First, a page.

View Full Version : Pricing
07-30-2012, 07:54 PM
I am opening small restraunt and trying to figure out some pricing. I'm in a small town trying figure out a reasonable price for brisket. Sandwich and platter with two sides and a drink
07-30-2012, 08:28 PM
I've personally been in the business for quite a few years and looked into opening my own place a few times here is my advice not knowing your background (trying to be helpful)
If you haven't figured it out yet, how are you going to be acquiring your product? I guess what I'm inquiring is do you know what your food costs are, especially what your yield is going to actually be? Keep in mind that what you pay (raw cost) before cooking is going to increase in cost/lb greatly (depending on the protein). So a packer brisket @ $2.32 lb. coming in the door raw may end up being upwards of $3.00 or more a lb. (your cost) after it comes off your pit.
That being said, your money will be in your sides and beverage sales. You can run a higher meat cost by absorbing it with cost effective (for you) sides and beverages.
I would shoot for an overall food cost of below 30% to be safe and try to hang your beverage cost between 15-20%. An example would be as follows:
Brisket/Bun/Sauce, your cost:$1.40
Menu Price: $5.00, your food cost 28%, you clear $3.60 profit to pay for utilities/labor/rent...you get the idea
I hope this helps you out a bit, definitely start with the food coming in the door and then work it out from a % stand point. Concerning where you may need to be price point wise, check into local cities. Look online or call around to get menu prices and that will let you know where you need to possibly be. Then you can start costing things out and compare to where you'll be versus where everyone else is. If you'd like for me to elaborate on anything further I wouldn't mind lending a hand.
07-30-2012, 08:36 PM
I appreciate that. I figured 5 per sandwich.
Butt Rubb'n BBQ
07-30-2012, 09:49 PM
You got some great advice from ardorx. I only have one thing to say about that, a 28% food cost is almost a unreachable number to obtain. I have been in the restaurant business my entire life and very few restaurants are hitting those numbers. I'm sure he speaks from experience and has reached those numbers so I'm not trying to knock him down at all and my hat is off to him being that successful. In reality 80% of new restaurants fail in the first year. Just remember that overhead is the killer. I noticed you said small that is great way to start and you can add on later. Man, I wish you the best and hope you have good fortune. I am jealous to say the least. Just one more thing before you open make sure you have food reps from someone like Sysco, US Foods etc fight for your business. They have several percentages to play with. Good luck!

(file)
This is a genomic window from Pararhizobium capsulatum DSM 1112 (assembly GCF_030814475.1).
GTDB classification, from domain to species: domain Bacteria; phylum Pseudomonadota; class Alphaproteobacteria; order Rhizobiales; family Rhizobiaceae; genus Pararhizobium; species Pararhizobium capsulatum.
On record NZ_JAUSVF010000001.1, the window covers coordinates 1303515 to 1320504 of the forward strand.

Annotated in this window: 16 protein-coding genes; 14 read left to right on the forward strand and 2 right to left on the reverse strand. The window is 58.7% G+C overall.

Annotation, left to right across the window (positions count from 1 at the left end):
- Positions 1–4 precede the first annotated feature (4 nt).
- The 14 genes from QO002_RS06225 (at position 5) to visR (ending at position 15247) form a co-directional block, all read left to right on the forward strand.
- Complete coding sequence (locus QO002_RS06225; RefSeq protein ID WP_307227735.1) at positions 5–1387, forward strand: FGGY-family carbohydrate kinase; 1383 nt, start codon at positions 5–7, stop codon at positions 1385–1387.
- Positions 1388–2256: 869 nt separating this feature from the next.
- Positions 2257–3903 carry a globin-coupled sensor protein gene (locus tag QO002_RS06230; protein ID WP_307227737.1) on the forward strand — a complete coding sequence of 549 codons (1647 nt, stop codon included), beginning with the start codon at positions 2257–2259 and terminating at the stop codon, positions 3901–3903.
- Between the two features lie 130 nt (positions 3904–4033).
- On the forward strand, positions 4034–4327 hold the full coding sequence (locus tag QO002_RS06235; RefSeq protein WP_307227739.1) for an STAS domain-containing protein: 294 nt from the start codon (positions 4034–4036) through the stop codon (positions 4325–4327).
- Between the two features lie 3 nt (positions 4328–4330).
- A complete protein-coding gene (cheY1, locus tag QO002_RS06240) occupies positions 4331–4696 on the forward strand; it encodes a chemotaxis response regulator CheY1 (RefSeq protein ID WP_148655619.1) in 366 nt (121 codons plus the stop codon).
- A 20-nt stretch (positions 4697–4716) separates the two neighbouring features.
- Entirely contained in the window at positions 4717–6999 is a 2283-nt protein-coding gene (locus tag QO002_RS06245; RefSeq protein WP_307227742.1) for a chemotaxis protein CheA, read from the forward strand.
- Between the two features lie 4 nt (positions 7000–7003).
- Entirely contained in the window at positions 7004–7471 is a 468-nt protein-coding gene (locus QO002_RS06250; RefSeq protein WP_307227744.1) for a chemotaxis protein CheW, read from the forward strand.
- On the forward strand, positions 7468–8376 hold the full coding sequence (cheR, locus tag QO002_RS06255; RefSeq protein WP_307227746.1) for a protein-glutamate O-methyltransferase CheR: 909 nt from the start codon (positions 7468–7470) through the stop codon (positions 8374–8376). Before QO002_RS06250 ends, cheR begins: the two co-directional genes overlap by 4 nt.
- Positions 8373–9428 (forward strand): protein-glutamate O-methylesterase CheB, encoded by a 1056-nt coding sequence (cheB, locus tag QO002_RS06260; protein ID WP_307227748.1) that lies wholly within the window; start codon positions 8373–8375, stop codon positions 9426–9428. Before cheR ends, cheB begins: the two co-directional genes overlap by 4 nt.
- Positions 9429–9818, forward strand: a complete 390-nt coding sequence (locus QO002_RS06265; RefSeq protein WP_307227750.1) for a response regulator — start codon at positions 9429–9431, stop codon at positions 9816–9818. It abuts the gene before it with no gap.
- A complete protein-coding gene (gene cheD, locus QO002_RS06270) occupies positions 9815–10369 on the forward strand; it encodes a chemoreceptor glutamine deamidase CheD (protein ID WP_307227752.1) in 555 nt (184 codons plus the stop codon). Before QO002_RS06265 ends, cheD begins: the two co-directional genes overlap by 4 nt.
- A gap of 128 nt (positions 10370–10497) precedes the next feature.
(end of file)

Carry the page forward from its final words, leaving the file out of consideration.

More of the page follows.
07-30-2012, 09:51 PM
I am paying $2.89lb here for whole packers and getting 50% yield on them. So that makes my cost $5.78lb coming off the cooker. Divide by 4 for 4oz sandwich $1.45 add a bun .18 cents that make it $4.89 at cost x 3 and $6.52 at cost x 4 which is more where I would need to be with a restaurant probably.
I sell a 5oz brisket sandwich here vending for $5.95 and am not getting rich.
07-30-2012, 10:35 PM
Agreeing with the above, it's a crazy world out there (more like vicious) in food service. I'm in a corporate setting right now that isn't red meat heavy at all, and our theoretical is coming in around 31.7% for the past month or so. I agree with getting your rep on your side. They have pull within the area and will really be able to help get your word of mouth out. I assume that you plan to offset your meat cost's with pulled pork as well as chicken or something that is poultry related? Getting my product from Us Foods, I can vend a 1/3 lb. pp sammy for $5.00 and profit $4.02 or 19.6% my cost.
Pick our brains if you have ?'s I love to see the "little guy" succeed even though I'm in a corporate setting.
Keep in mind with the dry summer we have had, meat costs in general are about to go through the roof. We are looking at $2.13 lb. (OUTRAGEOUS) on chicken wings before this winter arrives, and that is with a negotiated contract.
07-30-2012, 11:18 PM
A basic rule of thumb when pricing that works. Take cost + $1 x 3 = selling price. That covers overhead and costs and leaves you a profit. Good luck with the business! Small is best.
07-31-2012, 01:07 PM
Thank u guys for the help
07-31-2012, 01:58 PM
Everything said above is right on the money, the only thing else I would add is that you need to see what the competition is doing in your area. Send in a few secret shoppers to see the pricing, service and quality of the meal.
08-01-2012, 04:46 AM
excellent posts question how do you negotiate wuth the food service providers for lowest price-ex usfoods sysco,swift?
08-01-2012, 01:55 PM
This is usually done with your rep in your area. I've worked in a few different cities in the southeast with pfg, sysco and us foods and can say that not all reps are created equal. Some are more willing than others to help out. Beyond prices, a good relationship with a rep is key to ensuring things go smoothly overall. Some reps will work much harder than others to ensure your being taking care when things need to be substituted or they are going to be out of stock. If starting small I would look into a local cash n carry that may do delivery as well (our local is Halsey) and they definitely help out the "little guy" and their minimums are usually much less.
08-06-2012, 09:30 AM
Yup Souther Magic got it right cost x 3= pay the rent.
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